To date, data are not available concerning the effectiveness of chemotherapy in the treatment of Spirocerca lupi-associated esophageal sarcomas. In the present study, we compared the effectiveness of 4 chemotherapeutic agents against S. lupi-associated osteosarcoma, using a xenograft murine model created in our lab. Samples of xenografted osteosarcomawere inoculated subcutaneously into 5 groups (n = 10 each) of 6-wk-old male and female NOD/SCID mice. Tumor-bearing mice were divided into treatment and control groups. The treatment groups were injected with either pegylated liposomal doxorubicin (6 mg/kg, intravenously, n = 9), doxorubicin (6 mg/kg, intravenously, n = 8), carboplatin (60 mg/kg, intraperitoneally, repeated twice at 1-wk intervals for a total of 2 doses, n = 9), or cisplatin (6 mg/kg, intraperitoneally, n = 8). The control group was injected with buffered saline (n = 9). Tumor size was determined by caliper measurements. Compared with the control group, the pegylated liposomal doxorubicin- and doxorubicin-treated groups, but not the carboplatin or cisplatin groups, showed significant inhibition of tumor growth. Our results indicate that doxorubicin-based drugs are effective against S. lupi-associated sarcomas in a mouse xenograft model. Because it is less toxic than doxorubicin, pegylated liposomal doxorubicin is likely the drug of choice for treatment of S. lupi-associated sarcomas. We suggest that combination of doxorubicin or its pegylated form with surgical excision will improve the prognosis of dogs with this disease.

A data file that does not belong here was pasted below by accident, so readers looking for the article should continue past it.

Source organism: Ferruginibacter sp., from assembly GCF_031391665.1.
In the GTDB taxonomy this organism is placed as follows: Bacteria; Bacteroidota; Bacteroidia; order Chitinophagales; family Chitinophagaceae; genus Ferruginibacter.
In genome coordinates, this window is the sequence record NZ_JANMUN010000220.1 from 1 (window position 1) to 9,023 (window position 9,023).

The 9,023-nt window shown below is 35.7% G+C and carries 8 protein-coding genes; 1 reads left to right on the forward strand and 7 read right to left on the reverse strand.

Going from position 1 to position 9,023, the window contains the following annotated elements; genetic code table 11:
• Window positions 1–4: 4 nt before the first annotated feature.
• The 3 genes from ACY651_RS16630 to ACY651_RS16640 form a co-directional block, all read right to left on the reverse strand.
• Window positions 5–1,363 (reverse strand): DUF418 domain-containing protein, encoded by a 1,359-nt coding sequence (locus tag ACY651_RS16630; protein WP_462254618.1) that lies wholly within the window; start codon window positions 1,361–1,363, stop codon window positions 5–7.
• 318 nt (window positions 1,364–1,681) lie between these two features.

Comparative Medicine (CM), an international journal of comparative and experimental medicine, is the leading English-language publication in the field and is ranked by the Science Citation Index in the upper third of all scientific journals. The mission of CM is to disseminate high-quality, peer-reviewed information that expands biomedical knowledge and promotes human and animal health through the study of laboratory animal disease, animal models of disease, and basic biologic mechanisms related to disease in people and animals.
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